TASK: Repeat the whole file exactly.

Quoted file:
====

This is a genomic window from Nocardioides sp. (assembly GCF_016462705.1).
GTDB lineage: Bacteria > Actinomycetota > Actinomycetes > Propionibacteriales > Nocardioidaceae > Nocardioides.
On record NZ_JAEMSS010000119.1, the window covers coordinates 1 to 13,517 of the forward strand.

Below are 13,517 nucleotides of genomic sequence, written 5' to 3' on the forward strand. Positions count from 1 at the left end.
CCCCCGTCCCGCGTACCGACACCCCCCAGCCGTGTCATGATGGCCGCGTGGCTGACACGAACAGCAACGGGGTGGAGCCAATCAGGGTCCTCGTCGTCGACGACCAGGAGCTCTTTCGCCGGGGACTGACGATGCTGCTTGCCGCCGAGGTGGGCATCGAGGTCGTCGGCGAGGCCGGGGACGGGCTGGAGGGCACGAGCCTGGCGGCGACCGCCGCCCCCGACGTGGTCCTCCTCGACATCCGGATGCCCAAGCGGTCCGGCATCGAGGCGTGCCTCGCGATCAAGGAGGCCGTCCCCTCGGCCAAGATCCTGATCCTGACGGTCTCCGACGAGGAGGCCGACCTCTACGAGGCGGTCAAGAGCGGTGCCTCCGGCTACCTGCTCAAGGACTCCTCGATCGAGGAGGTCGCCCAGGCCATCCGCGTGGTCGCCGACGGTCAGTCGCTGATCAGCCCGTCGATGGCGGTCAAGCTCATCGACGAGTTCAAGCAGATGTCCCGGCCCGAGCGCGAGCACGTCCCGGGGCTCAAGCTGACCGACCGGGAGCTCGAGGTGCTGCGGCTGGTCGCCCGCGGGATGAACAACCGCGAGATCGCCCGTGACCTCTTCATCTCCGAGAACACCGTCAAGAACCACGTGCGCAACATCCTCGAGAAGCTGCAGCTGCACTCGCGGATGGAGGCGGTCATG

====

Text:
This is a genomic window from Nocardioides sp. (assembly GCF_016462705.1).
GTDB lineage: Bacteria > Actinomycetota > Actinomycetes > Propionibacteriales > Nocardioidaceae > Nocardioides.
On record NZ_JAEMSS010000119.1, the window covers coordinates 1 to 13,517 of the forward strand.

Below are 13,517 nucleotides of genomic sequence, written 5' to 3' on the forward strand. Positions count from 1 at the left end.
CCCCCGTCCCGCGTACCGACACCCCCCAGCCGTGTCATGATGGCCGCGTGGCTGACACGAACAGCAACGGGGTGGAGCCAATCAGGGTCCTCGTCGTCGACGACCAGGAGCTCTTTCGCCGGGGACTGACGATGCTGCTTGCCGCCGAGGTGGGCATCGAGGTCGTCGGCGAGGCCGGGGACGGGCTGGAGGGCACGAGCCTGGCGGCGACCGCCGCCCCCGACGTGGTCCTCCTCGACATCCGGATGCCCAAGCGGTCCGGCATCGAGGCGTGCCTCGCGATCAAGGAGGCCGTCCCCTCGGCCAAGATCCTGATCCTGACGGTCTCCGACGAGGAGGCCGACCTCTACGAGGCGGTCAAGAGCGGTGCCTCCGGCTACCTGCTCAAGGACTCCTCGATCGAGGAGGTCGCCCAGGCCATCCGCGTGGTCGCCGACGGTCAGTCGCTGATCAGCCCGTCGATGGCGGTCAAGCTCATCGACGAGTTCAAGCAGATGTCCCGGCCCGAGCGCGAGCACGTCCCGGGGCTCAAGCTGACCGACCGGGAGCTCGAGGTGCTGCGGCTGGTCGCCCGCGGGATGAACAACCGCGAGATCGCCCGTGACCTCTTCATCTCCGAGAACACCGTCAAGAACCACGTGCGCAACATCCTCGAGAAGCTGCAGCTGCACTCGCGGATGGAGGCGGTCATG